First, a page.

Is the current heat wave caused by climate change?
In early 2017, Fair Observer published my article just ahead of President Donald Trump’s inauguration discussing the possible course the new administration may take in response to climate change. Since then, the Trump administration’s views on global warming haven’t changed. If anything, actions and words expressed by the US government have become even more entrenched in the determination to deny the science and defy international efforts to act and mitigate the global impacts of climate change.
While leaving more to be desired, the 2015 Paris Agreement at least provided a new and better-defined direction for renewables and decarbonization of global economies. But the Trump administration has walked away from the agreement, while the rest of the world tries desperately to make something of it and move toward some level of coordinated action. The agreement is limited in its force, and only time will tell whether it will be enough to avert the global warming that it has set its target on. But for some, including myself, it’s still an agreement and, hopefully, a platform for improvement and recalibration.
In the meantime, what about global warming and climate change? How is it tracking? On a daily basis, I am asked: Is the globe getting warmer? Are we at a point of no return, and are the dire predictions inevitable now? Is the current heat wave caused by climate change? Are we going to experience more frequent severe weather events?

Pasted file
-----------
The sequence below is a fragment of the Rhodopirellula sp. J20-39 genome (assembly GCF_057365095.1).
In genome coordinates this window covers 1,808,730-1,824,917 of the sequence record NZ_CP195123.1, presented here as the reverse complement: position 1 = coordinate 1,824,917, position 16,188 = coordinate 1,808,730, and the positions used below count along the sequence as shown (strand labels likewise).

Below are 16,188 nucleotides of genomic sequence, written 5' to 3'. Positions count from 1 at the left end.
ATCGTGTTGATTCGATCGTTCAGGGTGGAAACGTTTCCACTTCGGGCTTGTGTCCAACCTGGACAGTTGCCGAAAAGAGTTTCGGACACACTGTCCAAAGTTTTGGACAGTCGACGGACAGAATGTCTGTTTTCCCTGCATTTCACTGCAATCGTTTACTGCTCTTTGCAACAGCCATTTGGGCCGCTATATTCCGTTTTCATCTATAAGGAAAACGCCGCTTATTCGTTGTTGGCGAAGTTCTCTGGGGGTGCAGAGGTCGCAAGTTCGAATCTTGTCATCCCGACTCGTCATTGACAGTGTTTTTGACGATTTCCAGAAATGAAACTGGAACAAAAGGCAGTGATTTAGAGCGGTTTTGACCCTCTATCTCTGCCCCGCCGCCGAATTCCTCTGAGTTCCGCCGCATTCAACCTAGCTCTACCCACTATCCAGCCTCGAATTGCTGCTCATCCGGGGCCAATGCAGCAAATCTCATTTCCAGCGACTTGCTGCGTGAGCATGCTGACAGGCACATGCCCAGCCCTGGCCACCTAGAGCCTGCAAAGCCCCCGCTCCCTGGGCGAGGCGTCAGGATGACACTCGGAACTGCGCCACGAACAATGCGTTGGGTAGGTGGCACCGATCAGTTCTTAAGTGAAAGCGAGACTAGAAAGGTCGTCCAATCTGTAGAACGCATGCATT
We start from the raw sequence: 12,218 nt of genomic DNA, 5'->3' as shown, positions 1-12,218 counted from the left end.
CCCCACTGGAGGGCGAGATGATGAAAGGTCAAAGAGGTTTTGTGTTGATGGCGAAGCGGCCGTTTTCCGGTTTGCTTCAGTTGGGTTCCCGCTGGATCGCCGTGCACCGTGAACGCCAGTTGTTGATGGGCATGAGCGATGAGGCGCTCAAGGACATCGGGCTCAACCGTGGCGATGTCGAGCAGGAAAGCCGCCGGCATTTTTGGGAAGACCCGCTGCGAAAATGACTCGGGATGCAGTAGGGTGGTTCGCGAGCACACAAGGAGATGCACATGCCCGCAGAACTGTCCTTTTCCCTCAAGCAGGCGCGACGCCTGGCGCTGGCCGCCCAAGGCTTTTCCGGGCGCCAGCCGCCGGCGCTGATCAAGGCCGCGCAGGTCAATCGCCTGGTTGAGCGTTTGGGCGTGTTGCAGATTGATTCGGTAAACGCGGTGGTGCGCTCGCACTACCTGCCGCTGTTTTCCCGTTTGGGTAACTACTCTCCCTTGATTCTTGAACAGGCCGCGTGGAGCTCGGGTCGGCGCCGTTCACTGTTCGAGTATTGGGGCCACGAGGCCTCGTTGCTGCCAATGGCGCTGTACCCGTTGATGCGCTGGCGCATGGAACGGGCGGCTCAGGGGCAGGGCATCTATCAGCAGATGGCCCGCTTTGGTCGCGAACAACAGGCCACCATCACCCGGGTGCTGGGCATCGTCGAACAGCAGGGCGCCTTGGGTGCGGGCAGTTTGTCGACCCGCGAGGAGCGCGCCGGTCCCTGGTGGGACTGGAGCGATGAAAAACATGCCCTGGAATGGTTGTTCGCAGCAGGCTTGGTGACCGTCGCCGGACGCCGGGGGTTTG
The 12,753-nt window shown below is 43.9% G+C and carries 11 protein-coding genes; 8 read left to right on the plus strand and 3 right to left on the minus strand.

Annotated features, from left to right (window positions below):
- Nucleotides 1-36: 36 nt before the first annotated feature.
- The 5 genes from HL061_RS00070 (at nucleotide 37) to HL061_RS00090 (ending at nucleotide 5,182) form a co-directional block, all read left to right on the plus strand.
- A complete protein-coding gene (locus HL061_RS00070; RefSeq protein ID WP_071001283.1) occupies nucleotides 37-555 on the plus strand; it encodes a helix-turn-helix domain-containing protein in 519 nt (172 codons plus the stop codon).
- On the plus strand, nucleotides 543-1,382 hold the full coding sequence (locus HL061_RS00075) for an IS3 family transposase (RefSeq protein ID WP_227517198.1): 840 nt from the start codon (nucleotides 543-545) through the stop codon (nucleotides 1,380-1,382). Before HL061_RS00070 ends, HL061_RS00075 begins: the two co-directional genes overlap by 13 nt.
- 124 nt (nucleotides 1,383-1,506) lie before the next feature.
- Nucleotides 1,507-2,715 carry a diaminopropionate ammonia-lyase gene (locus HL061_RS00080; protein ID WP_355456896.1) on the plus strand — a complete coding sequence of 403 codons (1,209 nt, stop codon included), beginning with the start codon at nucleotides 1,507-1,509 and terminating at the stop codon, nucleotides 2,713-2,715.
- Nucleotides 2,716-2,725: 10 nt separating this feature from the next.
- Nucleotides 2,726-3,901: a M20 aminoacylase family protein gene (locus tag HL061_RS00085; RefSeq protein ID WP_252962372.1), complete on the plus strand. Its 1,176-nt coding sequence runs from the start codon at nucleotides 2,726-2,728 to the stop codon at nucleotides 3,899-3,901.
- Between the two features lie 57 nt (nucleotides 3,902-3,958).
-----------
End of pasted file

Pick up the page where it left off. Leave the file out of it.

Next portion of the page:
No Simple Answers
Unfortunately, while these are simple and valid questions, there are no simple answers. But what we can reasonably do is to make observations and presents facts. Having said that, I also recognize that observations and even facts are prone to cherry-picking and confirmation bias, as I explain in my book, A Climate for Denial. But here goes.
First, let’s look at some statistics. According to available data for the G20 countries and published by Enerdata in its May 2018 Global Energy Trends, 2017 continued the previous 2 to 3-year trend in global economic growth (+3.7%), stable energy demand (+2.1%) and consequently stable energy-related growth in CO2 emissions (+2%); economic growth in the European Union and the US was higher, at around +2.5%; CO2 emissions in Organisation for Economic Co-operation Development (OECD) countries fell slightly; and energy efficiency improved marginally, while consumption of energy increased by 3% in non-OECD countries, particularly in China and India.
China continued decarbonization of its economy, shifting toward a less energy intensive economy and a decrease in the share of coal in the energy mix. But CO2 emissions increased by 2.6% in non-OECD countries and by 1.3% in OECD countries (they are supposed to be decreasing). Global energy intensity (energy consumption/GDP) is decreased at a slower rate, but heading in the right direction. Economic growth in non-OECD countries will require new breakthroughs to achieve the objectives of the Paris Agreement (2oC target).
According to the Global Trends in Renewable Energy Investment 2018 report, published by Bloomberg New Energy Finance and UN Environment Programme, a record 157 GW of renewable power (excluding large hydro) were commissioned in 2017, up from 143 GW in 2016 and far outstripping the 70 GW of net fossil fuel generating capacity added in the same period. The proportion of world electricity generated by wind, solar, biomass and waste to energy, geothermal, marine and small hydro rose from 11% in 2016 to 12.1% in 2017. This corresponds to around 1.8 Gt of CO2 emissions avoided.